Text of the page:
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Writing for the machine

January 12, 2007

Last April, I wrote about how reporters and editors are beginning to craft headlines with an eye to scoring highly in search results. "Where does it end?" I asked. "Certainly not with headlines. Search engines don't stop there, so why should journalists? Why not stuff the first couple of paragraphs with search-engine-friendly terms? Hell, why not just gin up your own algorithm for giving stories an SEO tweak before they run?"

Needless to say, it's happening. And quickly. Jimmy Guterman points to an article in today's Wall Street Journal about how search-engine optimization is increasingly influencing what newspapers publish and how reporters write. After describing how British newspapers are buying AdWords keywords to promote particular articles. the author, Aaron Patrick, writes,

Many papers are also tailoring their Web sites to attract Google's news site, which has links to thousands of news articles. The Times of London, owned by New York-based News Corp., is training journalists to write in a way that makes their articles more likely to appear among Google's unpaid search results. "You make sure key phrases and topic words are embedded in the top paragraph and headlines," says Zach Leonard, the paper's digital-media publisher.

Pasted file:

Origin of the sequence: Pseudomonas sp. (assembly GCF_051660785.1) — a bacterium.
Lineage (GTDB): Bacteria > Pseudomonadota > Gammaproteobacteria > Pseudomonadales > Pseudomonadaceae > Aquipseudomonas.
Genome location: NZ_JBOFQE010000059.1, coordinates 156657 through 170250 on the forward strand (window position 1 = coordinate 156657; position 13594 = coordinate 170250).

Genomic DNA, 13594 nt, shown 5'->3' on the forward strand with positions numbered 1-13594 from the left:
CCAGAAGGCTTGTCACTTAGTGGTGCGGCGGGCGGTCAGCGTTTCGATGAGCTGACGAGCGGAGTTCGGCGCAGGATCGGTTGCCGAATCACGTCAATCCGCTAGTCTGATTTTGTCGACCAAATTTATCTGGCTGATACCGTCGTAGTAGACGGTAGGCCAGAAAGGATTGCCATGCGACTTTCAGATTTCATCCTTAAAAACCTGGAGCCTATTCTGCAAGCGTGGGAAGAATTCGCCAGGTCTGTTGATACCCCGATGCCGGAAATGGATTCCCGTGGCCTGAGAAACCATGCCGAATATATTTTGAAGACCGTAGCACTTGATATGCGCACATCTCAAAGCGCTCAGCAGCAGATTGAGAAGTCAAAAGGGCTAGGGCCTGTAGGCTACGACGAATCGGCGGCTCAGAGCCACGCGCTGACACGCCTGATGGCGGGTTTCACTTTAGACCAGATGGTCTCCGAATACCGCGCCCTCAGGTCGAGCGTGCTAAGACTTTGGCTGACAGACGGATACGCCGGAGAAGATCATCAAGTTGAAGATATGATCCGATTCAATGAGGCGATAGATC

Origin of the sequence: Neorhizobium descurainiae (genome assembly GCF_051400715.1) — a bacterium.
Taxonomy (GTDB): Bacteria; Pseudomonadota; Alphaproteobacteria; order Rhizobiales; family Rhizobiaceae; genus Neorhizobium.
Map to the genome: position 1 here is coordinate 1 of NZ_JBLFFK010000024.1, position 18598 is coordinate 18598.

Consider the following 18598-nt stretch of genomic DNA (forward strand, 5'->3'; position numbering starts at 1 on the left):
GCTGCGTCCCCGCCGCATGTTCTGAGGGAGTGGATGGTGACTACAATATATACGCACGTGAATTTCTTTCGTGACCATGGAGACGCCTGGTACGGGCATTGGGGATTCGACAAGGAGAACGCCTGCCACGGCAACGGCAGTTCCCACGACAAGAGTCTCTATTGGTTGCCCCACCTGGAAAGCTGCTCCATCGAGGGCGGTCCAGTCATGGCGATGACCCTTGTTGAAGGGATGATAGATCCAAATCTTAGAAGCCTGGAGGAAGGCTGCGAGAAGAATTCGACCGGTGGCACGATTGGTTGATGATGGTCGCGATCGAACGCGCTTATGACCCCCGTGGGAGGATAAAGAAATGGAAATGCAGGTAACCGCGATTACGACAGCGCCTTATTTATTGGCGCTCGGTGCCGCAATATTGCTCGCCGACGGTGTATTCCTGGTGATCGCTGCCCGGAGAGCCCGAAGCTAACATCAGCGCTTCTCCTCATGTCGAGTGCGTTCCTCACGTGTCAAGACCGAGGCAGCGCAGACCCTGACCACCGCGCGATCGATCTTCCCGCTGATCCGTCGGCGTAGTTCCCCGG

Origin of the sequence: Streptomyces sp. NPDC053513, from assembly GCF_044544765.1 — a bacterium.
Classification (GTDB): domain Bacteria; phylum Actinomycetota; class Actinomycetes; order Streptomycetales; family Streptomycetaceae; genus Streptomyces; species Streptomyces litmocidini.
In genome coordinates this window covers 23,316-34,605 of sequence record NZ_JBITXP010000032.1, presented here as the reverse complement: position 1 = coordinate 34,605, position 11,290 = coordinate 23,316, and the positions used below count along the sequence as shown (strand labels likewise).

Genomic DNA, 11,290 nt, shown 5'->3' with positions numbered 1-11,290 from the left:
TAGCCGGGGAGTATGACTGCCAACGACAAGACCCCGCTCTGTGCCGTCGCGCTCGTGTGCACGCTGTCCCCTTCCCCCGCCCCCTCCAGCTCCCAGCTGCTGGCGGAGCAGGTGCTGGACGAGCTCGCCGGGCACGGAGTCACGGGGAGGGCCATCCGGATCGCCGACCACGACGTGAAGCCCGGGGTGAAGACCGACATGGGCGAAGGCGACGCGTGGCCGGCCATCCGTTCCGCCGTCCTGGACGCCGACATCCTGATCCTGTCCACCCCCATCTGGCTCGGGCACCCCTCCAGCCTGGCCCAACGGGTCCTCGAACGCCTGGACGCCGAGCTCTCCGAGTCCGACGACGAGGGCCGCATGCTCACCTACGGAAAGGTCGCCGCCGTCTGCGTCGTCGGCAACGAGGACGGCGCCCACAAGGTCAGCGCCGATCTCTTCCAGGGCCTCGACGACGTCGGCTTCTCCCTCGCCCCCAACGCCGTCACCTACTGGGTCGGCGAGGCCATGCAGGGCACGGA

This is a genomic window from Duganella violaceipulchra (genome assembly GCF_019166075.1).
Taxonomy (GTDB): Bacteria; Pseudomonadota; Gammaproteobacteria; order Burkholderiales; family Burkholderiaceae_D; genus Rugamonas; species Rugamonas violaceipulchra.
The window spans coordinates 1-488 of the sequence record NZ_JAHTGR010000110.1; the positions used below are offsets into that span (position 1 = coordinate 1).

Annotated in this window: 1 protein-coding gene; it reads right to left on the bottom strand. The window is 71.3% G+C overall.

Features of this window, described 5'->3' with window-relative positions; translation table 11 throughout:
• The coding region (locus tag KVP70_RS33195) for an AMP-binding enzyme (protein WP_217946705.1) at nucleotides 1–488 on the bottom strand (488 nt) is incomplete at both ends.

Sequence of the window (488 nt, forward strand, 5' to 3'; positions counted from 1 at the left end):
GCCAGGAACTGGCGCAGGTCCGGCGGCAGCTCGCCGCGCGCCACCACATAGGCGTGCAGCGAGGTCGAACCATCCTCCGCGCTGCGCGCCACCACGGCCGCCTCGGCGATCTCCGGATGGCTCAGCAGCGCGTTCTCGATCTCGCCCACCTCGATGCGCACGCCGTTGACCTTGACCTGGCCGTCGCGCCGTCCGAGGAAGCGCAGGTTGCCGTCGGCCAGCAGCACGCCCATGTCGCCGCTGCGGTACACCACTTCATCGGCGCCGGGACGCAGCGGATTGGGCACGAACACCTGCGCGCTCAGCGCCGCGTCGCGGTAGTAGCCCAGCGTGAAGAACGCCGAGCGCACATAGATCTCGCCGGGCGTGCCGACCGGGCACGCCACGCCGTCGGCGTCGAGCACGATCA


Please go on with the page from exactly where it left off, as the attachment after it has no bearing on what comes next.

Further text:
All writers have some kind of reader in mind when they put pen to paper or fingers to keyboard. In the past, the ideal reader tended to be a human being. In the future, it seems, it will be an algorithm.


Very interesting perspective Nick. It is really amazing to see how our world has changed -- and will keep changing -- to reach the next possible boundary that we never imagine possible before.

To imagine how one day "what we know" and "what we read" will be "indirectly determined" and "strongly influenced" ... by a machine (and its underlying algorithm)??!!!! Wow!!! That's pretty "scarry".

Our live will change forever because of that. A "balanced site" where what we read is being selected, filtered and recommended by "human-hand" would also be required (a.k.a the next "digg", etc). The problem is ... before that person can really digg it to other people's attention, they also happen to "search & discover" such information based on the result of the machine's search!!... a.k.a: based on what the machine "allow" us to read!!! *sigh* What a unique different world we are all really about to live in. Somekind of "balanced solution" perhaps one day would be found ... or at least: would need to be found. :-)

Posted by: Arvino Mudjiarto [TypeKey Profile Page] at January 12, 2007 01:12 PM

Arvino, It's largely, but not strictly the case that search engine results filter what we read. Tools like RSS readers allow us to subscribe to authors and editors we trust. Google Reader let's anyone be an editor, sharing a published list of stories that match his or her own editorial point of view. I didn't come to this site because because Nick's headline and lede paragraph popped up in Google. I came here because I'm interested in finding out what Nick has to say.

Posted by: Mickeleh [TypeKey Profile Page] at January 12, 2007 02:59 PM

Having worked in television for 3 decades where content is specifically produced to attract eyeballs "by any means necessary", it is not surprising that the emergence of "text content" ratings have emerged and "writing for the machine" is on the rise.